As Norway’s conservative government clings to power amidst diving public opinion polls, Labour Party leader Jonas Gahr Støre has enjoyed a new surge of support. Støre, who’s the subject of no less than three books released this autumn, is also now reaching out to the small centrist parties that could sweep Labour back into government.
Støre has both been on the sidelines of major political debate so far, as the opposition waits to get a state budget introduced in Parliament, but also front and center in the media. As the new leader of what’s still Norway’s largest party, and leader of the opposition in Parliament, Støre continues to attract attention.
He brought some of it on himself when he released his own biography and political manifest in the form of a book entitled I bevegelse (In movement). It proved to be the first of three books about Labour’s new leader, who once voted conservative himself and comes from a highly privileged background. Støre was thus an unlikely candidate to rise through the ranks of the Labour Party (Arbeiderpartiet), win its respect and keep it unified when its popular former leader, Jens Stoltenberg, stepped down to become secretary general of NATO in June.
Then came two more books about Støre. An unauthorized biography by author Ståle Wig attempts to help readers understand Støre as a politician, and offers insight into how Støre, a highly intelligent graduate of elite schools who served seven highly acclaimed years as Norway’s foreign minister in Stoltenberg’s government, thinks and acts politically. The third book, released just recently by journalsts Nina Stensrud Martin and Erik Aasheim, is more critical and examines some aspects of Støre’s past that he’d rather ignore, like how his large inherited personal fortune is managed, how he’s sometimes landed in conflicts of interest and how he contributed towards glossing over some of the negative aspects of Norway’s involvement in Afghanistan.
It may seem a paradox that one of the Parliament’s wealthiest men leads the Labour Party. Støre’s fortune stems largely from his family’s acquisition of the Jøtul oven-producing company in 1927 and its sale to industrial firm Norcem in the 1970s. His father Ulf, who according to newspaper Dagens Næringsliv (DN) has most recently been living at an exclusive private nursing home outside Oslo that costs NOK 60,000 (USD 9,000) a month, was a shipbroker and Støre was long a co-owner of family firms that have a large stock portfolio.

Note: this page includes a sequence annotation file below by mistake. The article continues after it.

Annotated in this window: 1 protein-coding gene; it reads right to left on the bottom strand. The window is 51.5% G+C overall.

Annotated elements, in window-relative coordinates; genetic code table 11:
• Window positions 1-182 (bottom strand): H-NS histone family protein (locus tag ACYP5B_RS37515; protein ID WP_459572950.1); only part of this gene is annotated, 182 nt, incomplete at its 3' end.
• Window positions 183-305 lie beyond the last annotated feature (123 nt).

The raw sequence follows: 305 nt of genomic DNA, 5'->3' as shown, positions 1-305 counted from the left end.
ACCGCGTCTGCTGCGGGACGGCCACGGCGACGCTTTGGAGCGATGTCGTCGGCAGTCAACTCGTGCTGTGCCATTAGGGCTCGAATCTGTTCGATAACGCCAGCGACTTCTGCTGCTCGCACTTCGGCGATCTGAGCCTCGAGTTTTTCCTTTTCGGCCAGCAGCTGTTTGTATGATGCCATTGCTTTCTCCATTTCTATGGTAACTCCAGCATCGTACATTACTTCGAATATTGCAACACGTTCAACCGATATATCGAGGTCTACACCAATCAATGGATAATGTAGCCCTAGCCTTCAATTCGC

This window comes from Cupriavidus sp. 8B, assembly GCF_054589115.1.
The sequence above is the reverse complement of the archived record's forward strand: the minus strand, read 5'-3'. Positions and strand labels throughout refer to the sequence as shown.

The man most people now refer to simply as “Jonas” was drawn into Labour’s ranks of social democrats, though, while studying at the elite school Sciences Po in Paris and becoming more aware of social differences. Martin and Aasheim’s book reveals that during this time, Støre also started traveling on secret missions to the Soviet Union in the 1980s, to support Soviet dissidents. Støre would travel as a tourist on organized tour packages, only to drop out of them and visit dissidents “who weren’t allowed to leave the Soviet Union, who had lost all their rights and positions,” he later told DN. He would bring them letters from the west, medicine, often even food and clothing.
Now, years later, Støre has been talking a lot about “renewing” Labour, and urging fellow party members to “think great thoughts” also aloud, before they’ve been approved by party bureaucrats. His own tendency to do so has already made waves, like when he seemed to suggest that Norway shouldn’t pump up all its oil out of consideration to the environment. Labour has traditionally be a big fan of the oil industry, because it creates jobs.
Støre has also associated with some unlikely partners like high-profile doctor Gunhild Stordalen and grocery store heir Ole Robert Reitan on an initiative to fight obesity and lifestyle sicknesses, and the conservative Jens Ulltveit Moe on climate issues. “It’s very clear that he has opted for another line … and has a different working style than Jens Stoltenberg,” Labour politician Trond Giske told DN earlier this fall. Støre seems to like to involve the public much earlier in political debate.
Meanwhile, Støre’s Labour Party has climbed in the polls, capturing as much as 40 percent the vote in one recent poll, before settling back around 38 percent. That’s much higher than the government parties and, with some support from a few other small parties, Labour could quickly command a majority in Parliament.
On Tuesday, newspaper Dagsavisen reported that Støre was now reaching out to the Christian Democrats and Liberal parties, which have an agreement to support the conservative minority government but instead have been quarreling over the state budget. Even though many thought Støre would lead Labour into a more leftist form of politics, he has disagreed with former government partner SV (the Socialist Left party) and confirmed he was “holding the door open” for contact with the Christian Democrats, the Liberals and The Greens.
“Those of us in opposition shall cooperate broadly with open doors,” Støre told Dagsavisen. “We have experience from the red-green cooperation (Labour’s eight-year government coalition with SV and the Center Party), and will take care of those friendships, but we have an open door for contact with the others.”
Støre is keen to win government power back in 2017 but also standing by to take over should Prime Minister Erna Solberg’s government fall. Political commentator Arne Strand says it’s important for Støre to keep “thinking grand thoughts out loud.” Open debate on everything from oil issues to the controversial cash support for parents who stay home with their children can strengthen and revitalize Labour, after it at least in part lost the national elections to voter fatigue last fall. Solberg, meanwhile, is keenly aware Støre is standing by, as she wrestles with her own government partners before also taking on the opposition.